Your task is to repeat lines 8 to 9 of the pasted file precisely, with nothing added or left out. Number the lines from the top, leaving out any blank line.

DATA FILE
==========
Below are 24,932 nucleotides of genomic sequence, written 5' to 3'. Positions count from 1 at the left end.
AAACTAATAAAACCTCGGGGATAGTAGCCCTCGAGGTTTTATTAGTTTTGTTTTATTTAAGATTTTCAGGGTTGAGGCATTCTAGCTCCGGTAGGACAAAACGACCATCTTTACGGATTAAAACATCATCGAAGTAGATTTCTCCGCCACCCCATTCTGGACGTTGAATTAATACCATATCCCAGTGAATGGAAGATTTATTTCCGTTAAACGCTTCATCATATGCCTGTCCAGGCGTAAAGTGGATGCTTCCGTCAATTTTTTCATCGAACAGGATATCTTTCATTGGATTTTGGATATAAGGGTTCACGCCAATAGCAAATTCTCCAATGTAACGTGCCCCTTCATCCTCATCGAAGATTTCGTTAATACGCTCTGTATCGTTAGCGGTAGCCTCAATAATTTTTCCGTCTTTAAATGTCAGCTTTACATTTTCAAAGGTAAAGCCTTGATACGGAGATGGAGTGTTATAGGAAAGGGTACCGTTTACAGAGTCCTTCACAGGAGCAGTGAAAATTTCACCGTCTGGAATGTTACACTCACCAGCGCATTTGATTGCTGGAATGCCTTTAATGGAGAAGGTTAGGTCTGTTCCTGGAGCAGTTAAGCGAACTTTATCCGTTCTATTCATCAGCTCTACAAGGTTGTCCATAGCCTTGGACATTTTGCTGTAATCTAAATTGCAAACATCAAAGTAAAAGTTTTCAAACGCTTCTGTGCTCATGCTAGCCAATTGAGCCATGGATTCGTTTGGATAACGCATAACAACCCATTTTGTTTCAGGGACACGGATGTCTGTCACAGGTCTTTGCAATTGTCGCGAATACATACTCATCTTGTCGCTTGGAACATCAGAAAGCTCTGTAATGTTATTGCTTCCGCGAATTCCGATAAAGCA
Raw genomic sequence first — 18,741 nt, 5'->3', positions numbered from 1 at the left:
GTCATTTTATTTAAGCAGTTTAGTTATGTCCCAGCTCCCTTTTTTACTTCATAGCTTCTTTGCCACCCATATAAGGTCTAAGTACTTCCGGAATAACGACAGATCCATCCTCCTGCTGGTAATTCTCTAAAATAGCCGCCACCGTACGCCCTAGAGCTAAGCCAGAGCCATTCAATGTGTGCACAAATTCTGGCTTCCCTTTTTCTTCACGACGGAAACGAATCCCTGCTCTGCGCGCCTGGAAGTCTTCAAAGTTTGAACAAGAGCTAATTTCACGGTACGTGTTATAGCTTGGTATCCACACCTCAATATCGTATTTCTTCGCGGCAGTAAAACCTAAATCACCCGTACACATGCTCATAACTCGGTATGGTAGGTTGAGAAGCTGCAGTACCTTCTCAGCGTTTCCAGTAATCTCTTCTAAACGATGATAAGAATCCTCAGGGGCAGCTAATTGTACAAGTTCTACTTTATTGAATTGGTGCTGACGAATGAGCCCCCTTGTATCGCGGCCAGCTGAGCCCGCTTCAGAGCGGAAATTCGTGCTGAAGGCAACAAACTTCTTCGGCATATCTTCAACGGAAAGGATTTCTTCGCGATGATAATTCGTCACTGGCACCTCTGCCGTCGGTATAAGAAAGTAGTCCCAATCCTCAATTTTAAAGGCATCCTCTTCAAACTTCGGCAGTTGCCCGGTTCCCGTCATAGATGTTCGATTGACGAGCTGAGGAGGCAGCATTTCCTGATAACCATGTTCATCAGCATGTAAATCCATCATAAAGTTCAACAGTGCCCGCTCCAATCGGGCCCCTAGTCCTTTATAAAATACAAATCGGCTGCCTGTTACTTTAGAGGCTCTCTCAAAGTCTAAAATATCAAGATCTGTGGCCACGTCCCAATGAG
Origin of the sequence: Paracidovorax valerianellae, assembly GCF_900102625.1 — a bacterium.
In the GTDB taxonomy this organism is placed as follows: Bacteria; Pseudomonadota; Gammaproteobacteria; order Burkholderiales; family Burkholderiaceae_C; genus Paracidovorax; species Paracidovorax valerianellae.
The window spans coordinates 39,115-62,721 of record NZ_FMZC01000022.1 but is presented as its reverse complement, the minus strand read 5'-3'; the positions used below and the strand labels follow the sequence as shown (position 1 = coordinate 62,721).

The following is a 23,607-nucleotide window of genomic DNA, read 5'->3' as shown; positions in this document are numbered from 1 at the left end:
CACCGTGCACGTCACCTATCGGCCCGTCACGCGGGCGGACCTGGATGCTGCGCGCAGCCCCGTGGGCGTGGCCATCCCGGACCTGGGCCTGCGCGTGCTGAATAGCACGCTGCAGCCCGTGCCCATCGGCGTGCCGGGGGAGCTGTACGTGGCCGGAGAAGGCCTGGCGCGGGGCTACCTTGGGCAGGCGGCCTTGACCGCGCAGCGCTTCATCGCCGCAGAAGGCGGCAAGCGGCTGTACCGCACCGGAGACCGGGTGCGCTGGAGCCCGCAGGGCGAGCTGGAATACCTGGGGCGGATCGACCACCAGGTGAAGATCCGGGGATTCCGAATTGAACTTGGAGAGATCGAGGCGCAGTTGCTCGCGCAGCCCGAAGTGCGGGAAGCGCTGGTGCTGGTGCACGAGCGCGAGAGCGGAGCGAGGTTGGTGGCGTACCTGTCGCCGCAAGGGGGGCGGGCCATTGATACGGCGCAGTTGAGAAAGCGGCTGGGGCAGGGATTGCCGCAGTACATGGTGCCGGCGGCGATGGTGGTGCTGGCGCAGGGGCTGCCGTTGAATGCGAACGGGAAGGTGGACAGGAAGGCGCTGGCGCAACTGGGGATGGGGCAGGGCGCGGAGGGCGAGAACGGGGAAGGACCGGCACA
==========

The following is a 23,607-nucleotide window of genomic DNA, read 5'->3' as shown; positions in this document are numbered from 1 at the left end:
CACCGTGCACGTCACCTATCGGCCCGTCACGCGGGCGGACCTGGATGCTGCGCGCAGCCCCGTGGGCGTGGCCATCCCGGACCTGGGCCTGCGCGTGCTGAATAGCACGCTGCAGCCCGTGCCCATCGGCGTGCCGGGGGAGCTGTACGTGGCCGGAGAAGGCCTGGCGCGGGGCTACCTTGGGCAGGCGGCCTTGACCGCGCAGCGCTTCATCGCCGCAGAAGGCGGCAAGCGGCTGTACCGCACCGGAGACCGGGTGCGCTGGAGCCCGCAGGGCGAGCTGGAATACCTGGGGCGGATCGACCACCAGGTGAAGATCCGGGGATTCCGAATTGAACTTGGAGAGATCGAGGCGCAGTTGCTCGCGCAGCCCGAAGTGCGGGAAGCGCTGGTGCTGGTGCACGAGCGCGAGAGCGGAGCGAGGTTGGTGGCGTACCTGTCGCCGCAAGGGGGGCGGGCCATTGATACGGCGCAGTTGAGAAAGCGGCTGGGGCAGGGATTGCCGCAGTACATGGTGCCGGCGGCGATGGTGGTGCTGGCGCAGGGGCTGCCGTTGAATGCGAACGGGAAGGTGGACAGGAAGGCGCTGGCGCAACTGGGGATGGGGCAGGGCGCGGAGGGCGAGAACGGGGAAGGACCGGCACA